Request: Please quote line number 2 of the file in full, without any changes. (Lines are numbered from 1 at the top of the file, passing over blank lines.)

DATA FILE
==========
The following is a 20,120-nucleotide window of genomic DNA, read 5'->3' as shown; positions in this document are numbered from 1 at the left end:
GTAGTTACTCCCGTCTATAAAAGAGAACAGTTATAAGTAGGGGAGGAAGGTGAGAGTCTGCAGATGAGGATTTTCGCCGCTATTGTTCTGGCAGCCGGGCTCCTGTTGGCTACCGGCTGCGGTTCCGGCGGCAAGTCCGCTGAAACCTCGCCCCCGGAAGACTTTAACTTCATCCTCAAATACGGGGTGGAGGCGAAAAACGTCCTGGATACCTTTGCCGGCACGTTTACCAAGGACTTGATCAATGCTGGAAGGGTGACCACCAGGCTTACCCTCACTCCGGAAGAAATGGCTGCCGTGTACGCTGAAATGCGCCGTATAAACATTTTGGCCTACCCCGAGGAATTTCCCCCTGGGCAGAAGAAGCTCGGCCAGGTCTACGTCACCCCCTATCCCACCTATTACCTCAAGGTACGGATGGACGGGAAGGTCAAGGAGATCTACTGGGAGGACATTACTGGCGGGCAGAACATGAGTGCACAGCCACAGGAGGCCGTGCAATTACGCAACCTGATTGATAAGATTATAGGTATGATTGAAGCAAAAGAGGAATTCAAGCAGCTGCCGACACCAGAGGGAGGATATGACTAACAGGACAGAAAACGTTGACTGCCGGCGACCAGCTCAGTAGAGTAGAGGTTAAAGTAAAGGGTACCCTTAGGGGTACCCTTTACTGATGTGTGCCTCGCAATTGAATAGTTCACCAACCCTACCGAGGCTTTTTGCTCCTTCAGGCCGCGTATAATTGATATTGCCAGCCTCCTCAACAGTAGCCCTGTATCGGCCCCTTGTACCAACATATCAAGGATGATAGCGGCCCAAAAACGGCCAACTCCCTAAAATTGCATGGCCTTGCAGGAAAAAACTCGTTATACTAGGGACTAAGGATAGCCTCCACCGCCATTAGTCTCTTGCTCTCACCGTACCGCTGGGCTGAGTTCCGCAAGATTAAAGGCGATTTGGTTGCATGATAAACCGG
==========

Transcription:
GTAGTTACTCCCGTCTATAAAAGAGAACAGTTATAAGTAGGGGAGGAAGGTGAGAGTCTGCAGATGAGGATTTTCGCCGCTATTGTTCTGGCAGCCGGGCTCCTGTTGGCTACCGGCTGCGGTTCCGGCGGCAAGTCCGCTGAAACCTCGCCCCCGGAAGACTTTAACTTCATCCTCAAATACGGGGTGGAGGCGAAAAACGTCCTGGATACCTTTGCCGGCACGTTTACCAAGGACTTGATCAATGCTGGAAGGGTGACCACCAGGCTTACCCTCACTCCGGAAGAAATGGCTGCCGTGTACGCTGAAATGCGCCGTATAAACATTTTGGCCTACCCCGAGGAATTTCCCCCTGGGCAGAAGAAGCTCGGCCAGGTCTACGTCACCCCCTATCCCACCTATTACCTCAAGGTACGGATGGACGGGAAGGTCAAGGAGATCTACTGGGAGGACATTACTGGCGGGCAGAACATGAGTGCACAGCCACAGGAGGCCGTGCAATTACGCAACCTGATTGATAAGATTATAGGTATGATTGAAGCAAAAGAGGAATTCAAGCAGCTGCCGACACCAGAGGGAGGATATGACTAACAGGACAGAAAACGTTGACTGCCGGCGACCAGCTCAGTAGAGTAGAGGTTAAAGTAAAGGGTACCCTTAGGGGTACCCTTTACTGATGTGTGCCTCGCAATTGAATAGTTCACCAACCCTACCGAGGCTTTTTGCTCCTTCAGGCCGCGTATAATTGATATTGCCAGCCTCCTCAACAGTAGCCCTGTATCGGCCCCTTGTACCAACATATCAAGGATGATAGCGGCCCAAAAACGGCCAACTCCCTAAAATTGCATGGCCTTGCAGGAAAAAACTCGTTATACTAGGGACTAAGGATAGCCTCCACCGCCATTAGTCTCTTGCTCTCACCGTACCGCTGGGCTGAGTTCCGCAAGATTAAAGGCGATTTGGTTGCATGATAAACCGG